A sort of follow-up to last week's post about the STEM "pipeline". In discussions on Twitter sparked by the study I talked about last week, I've seen a bunch of re-shares of different versions of this graph of the percentage of women earning undergrad degrees in physics:
You can clearly see that after a fairly steady rise through the 80's and 90's, this trend has flattened out over the last decade. If you crop the horizontal axis to start in the early 2000's, you can actually see a decline from a peak around 2001 (that's the version I've mostly been seeing, but of course, it's buried somewhere in a flood of Oscar tweeting, and I can't find it; the figure above is what was readily available from AIP's Statistical Research division).
This bugged me a little, though I couldn't quite say why (I mean, beyond the fact that it paints an unflattering picture of my profession). I realized what it was yesterday when I went over to campus to do some work, though-- we have a bunch of AIP statistical report graphs hanging up on a bulletin board, and the graph of degrees to women that I'm used to seeing is this one:
That's the absolute number of women earning undergraduate degrees in physics, and rather than a flattening out in 2001, it shows a strong increasing trend. Which is a much more positive image, which is probably why this is the one we have hanging up in the department...
So what's going on? Well, that absolute-number trend collides with this one (which is also the "featured image" up above):
This third graph is the total number of undergraduate degrees in physics awarded over the same time span. This breaks things out by category of institution, but you can clearly see the same strong upward trend starting in 2001 that you see in the absolute number of degrees awarded to women.
So, the full picture is one of those glass-half-full deals: more women are earning undergraduate degrees in physics than ever before, but at the same time, more men are earning undergraduate degrees in physics than ever before. Which means that the raw numerical gains are washed out when you talk percentages. The real situation is less bad than the first graph makes it look, and less good than the second one makes it look. Which is why the relevant AIP report contains both graphs.
(Something similar happens with the racial category figures. The number of Hispanics earning undergraduate degrees in physics has climbed steadily over the last decade, but in percentage terms, they're barely holding steady. The number of African-Americans earning undergraduate degrees has held steady, but in percentage terms they've dropped by almost a factor of two.)
And, of course, if you really want to tell the complete story, you also need to fold in the total undergraduate enrollment, which has increased by about 50% since 1990. Meaning that the increase in physics degrees is probably mostly due to an overall increase in the number of undergraduate students; if anything, the physics share of all undergraduate degrees awarded has probably dropped slightly since 1990.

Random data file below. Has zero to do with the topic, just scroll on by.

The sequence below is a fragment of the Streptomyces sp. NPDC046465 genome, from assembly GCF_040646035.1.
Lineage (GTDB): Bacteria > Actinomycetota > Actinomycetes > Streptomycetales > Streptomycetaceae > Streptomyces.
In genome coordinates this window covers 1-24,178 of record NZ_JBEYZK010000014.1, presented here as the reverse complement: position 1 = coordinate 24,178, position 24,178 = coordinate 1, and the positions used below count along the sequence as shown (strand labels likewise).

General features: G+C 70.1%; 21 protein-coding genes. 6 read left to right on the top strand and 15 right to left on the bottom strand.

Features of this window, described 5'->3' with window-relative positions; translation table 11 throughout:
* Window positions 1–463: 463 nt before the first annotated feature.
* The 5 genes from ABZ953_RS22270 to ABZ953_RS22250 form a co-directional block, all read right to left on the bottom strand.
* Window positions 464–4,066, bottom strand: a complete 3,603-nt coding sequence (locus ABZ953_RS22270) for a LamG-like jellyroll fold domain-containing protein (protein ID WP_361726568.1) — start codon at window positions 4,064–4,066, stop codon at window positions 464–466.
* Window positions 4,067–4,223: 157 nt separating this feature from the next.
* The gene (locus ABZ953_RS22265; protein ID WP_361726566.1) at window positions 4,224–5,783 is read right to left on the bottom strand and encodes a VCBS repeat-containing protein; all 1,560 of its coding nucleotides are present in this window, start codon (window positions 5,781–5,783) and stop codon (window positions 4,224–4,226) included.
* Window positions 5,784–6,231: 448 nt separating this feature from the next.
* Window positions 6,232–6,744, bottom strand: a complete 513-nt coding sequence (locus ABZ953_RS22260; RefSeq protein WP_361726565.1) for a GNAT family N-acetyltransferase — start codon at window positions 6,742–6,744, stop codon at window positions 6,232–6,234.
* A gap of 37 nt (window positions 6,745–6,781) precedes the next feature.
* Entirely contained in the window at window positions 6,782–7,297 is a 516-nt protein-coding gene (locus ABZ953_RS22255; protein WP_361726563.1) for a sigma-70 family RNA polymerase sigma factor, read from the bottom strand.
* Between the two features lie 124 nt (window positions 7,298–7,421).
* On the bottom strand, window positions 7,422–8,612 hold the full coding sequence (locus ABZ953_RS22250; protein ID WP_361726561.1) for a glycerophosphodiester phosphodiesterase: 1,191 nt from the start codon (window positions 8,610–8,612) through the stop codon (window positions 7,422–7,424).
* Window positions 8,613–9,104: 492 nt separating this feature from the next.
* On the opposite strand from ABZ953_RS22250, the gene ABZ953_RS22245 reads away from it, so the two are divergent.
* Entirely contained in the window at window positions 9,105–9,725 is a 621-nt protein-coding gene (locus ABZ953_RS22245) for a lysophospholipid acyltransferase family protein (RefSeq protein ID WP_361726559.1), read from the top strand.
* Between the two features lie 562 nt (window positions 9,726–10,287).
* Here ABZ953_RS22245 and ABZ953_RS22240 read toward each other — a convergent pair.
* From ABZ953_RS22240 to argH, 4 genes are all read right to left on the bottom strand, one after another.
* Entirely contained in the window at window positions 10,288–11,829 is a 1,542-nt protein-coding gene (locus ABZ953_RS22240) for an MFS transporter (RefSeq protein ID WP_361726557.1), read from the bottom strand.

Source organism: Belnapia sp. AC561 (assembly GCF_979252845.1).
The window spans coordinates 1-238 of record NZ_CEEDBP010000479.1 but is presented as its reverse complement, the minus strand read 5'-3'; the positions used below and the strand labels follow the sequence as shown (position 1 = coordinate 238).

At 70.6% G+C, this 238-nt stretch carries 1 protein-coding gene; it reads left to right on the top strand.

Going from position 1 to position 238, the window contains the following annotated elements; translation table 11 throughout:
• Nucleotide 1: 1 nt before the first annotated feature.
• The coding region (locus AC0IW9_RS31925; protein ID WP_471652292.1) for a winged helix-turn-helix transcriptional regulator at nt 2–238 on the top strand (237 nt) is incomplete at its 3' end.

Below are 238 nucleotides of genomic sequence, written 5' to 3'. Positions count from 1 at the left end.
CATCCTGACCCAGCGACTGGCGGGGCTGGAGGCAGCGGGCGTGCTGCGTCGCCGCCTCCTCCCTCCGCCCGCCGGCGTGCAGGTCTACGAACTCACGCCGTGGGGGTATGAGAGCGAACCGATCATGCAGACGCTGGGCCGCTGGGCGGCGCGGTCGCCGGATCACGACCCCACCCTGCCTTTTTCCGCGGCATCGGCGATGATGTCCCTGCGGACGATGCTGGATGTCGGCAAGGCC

So, the moral here is: statistics are slippery. The choice of what to look at-- absolute numbers versus percentages, percentages within a subcategory or of the entire population-- can dramatically change the impression you create. You need to look at multiple different presentations of the numbers in order to have an accurate picture of what's happening.
(One slightly flippant re-framing of the question raised by these graphs might be "Where are all these white men coming from?" I have a pet theory for this, which is that it's all about the dot-com boom: if you look at the total physics degree graph, the minimum is in the late 1990's, at the height of the dot-com bubble. I could easily believe that the overall dip in degrees is due to students who could've been physics majors choosing to go off to Internet start-ups instead, and that this would be disproportionally popular among white males for a variety of reasons. After the crash in 2001, they came back to being physics majors in college, and this return shows up as a flattening of the demographic gains by other groups. I don't have any support for this beyond a general plausibility argument, though...)
Looking at the percentage graph between about 1998 to the end of the data doesn't look like much of a loss to be concerned about. Even without looking at the other graphs, that period looks to me like a fairly stable 20-23 percent with some random variation thrown in.
We're talking about a whopping 3% difference between the peaks of 2001 and 2004 vs the trough of 2009. Whether 20-23% is good enough female representation is a different discussion.
Do we have stats on what the folks do after the BS degree. In particular those that get advanced degrees or professional degrees. Way back when I was in college (1972) I recall a female physics major who went to med school and recently won an award for Family physician of the year. Back then I heard that if you could pull it off physics was a good major for med school.